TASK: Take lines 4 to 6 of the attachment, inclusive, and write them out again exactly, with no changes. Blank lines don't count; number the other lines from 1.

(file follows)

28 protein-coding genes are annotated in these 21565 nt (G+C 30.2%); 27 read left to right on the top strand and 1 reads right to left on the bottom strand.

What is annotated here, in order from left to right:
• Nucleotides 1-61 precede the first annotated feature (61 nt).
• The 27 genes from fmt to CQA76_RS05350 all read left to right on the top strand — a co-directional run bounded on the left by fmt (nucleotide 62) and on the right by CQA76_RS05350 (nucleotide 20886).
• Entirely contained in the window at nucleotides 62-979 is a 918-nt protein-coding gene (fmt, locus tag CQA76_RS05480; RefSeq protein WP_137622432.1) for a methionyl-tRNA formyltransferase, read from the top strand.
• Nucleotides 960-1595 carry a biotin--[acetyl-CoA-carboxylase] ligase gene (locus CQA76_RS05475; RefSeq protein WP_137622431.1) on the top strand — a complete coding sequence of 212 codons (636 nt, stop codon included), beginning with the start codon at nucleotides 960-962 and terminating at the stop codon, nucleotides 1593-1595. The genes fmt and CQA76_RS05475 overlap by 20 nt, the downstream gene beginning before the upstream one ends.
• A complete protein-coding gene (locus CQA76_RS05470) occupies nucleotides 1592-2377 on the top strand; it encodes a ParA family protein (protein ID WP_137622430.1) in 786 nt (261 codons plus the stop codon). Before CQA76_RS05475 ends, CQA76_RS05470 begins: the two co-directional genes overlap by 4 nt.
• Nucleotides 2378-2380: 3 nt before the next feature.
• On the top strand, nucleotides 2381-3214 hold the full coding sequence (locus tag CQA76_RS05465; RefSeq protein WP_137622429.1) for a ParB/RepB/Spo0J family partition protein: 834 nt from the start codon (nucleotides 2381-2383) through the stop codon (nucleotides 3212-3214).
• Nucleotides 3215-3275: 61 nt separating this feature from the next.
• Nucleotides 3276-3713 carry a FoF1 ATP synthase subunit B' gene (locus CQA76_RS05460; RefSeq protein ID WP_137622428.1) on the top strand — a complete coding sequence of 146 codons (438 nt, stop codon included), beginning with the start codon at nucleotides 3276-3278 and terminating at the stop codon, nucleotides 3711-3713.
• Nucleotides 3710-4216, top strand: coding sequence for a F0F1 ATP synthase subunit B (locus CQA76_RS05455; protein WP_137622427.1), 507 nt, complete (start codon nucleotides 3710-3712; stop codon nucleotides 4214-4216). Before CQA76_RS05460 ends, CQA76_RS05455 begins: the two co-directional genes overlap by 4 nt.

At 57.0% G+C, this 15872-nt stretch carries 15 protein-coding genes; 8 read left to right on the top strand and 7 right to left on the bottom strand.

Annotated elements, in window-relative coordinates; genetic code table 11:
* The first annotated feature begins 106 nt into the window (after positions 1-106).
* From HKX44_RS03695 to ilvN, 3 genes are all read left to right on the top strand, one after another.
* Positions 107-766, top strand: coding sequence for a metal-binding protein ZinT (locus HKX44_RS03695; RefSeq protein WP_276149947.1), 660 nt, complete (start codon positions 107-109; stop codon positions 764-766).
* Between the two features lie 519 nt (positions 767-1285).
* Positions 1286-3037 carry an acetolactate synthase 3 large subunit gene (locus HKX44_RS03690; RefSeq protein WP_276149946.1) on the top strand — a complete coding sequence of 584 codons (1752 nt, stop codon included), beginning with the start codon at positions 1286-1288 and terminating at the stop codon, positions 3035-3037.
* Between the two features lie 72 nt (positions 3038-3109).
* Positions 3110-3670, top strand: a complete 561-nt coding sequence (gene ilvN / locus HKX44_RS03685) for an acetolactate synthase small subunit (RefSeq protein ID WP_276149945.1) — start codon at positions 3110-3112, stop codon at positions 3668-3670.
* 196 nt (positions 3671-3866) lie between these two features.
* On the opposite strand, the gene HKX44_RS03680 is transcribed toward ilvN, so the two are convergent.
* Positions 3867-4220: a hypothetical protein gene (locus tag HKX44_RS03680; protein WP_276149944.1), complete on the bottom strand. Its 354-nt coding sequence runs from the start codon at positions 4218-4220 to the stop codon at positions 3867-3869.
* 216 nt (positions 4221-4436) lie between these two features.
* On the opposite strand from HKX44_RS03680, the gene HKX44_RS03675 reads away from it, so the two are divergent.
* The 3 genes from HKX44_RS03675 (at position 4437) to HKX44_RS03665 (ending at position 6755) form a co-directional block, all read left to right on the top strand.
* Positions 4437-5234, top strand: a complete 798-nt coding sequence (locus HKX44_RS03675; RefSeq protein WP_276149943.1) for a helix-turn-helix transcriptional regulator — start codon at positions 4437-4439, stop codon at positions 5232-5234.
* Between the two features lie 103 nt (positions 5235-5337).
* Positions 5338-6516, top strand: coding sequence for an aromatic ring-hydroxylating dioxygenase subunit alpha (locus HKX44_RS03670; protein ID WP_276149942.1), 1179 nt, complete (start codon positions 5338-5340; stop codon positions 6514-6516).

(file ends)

• The 27 genes from fmt to CQA76_RS05350 all read left to right on the top strand — a co-directional run bounded on the left by fmt (nucleotide 62) and on the right by CQA76_RS05350 (nucleotide 20886).
• Entirely contained in the window at nucleotides 62-979 is a 918-nt protein-coding gene (fmt, locus tag CQA76_RS05480; RefSeq protein WP_137622432.1) for a methionyl-tRNA formyltransferase, read from the top strand.
• Nucleotides 960-1595 carry a biotin--[acetyl-CoA-carboxylase] ligase gene (locus CQA76_RS05475; RefSeq protein WP_137622431.1) on the top strand — a complete coding sequence of 212 codons (636 nt, stop codon included), beginning with the start codon at nucleotides 960-962 and terminating at the stop codon, nucleotides 1593-1595. The genes fmt and CQA76_RS05475 overlap by 20 nt, the downstream gene beginning before the upstream one ends.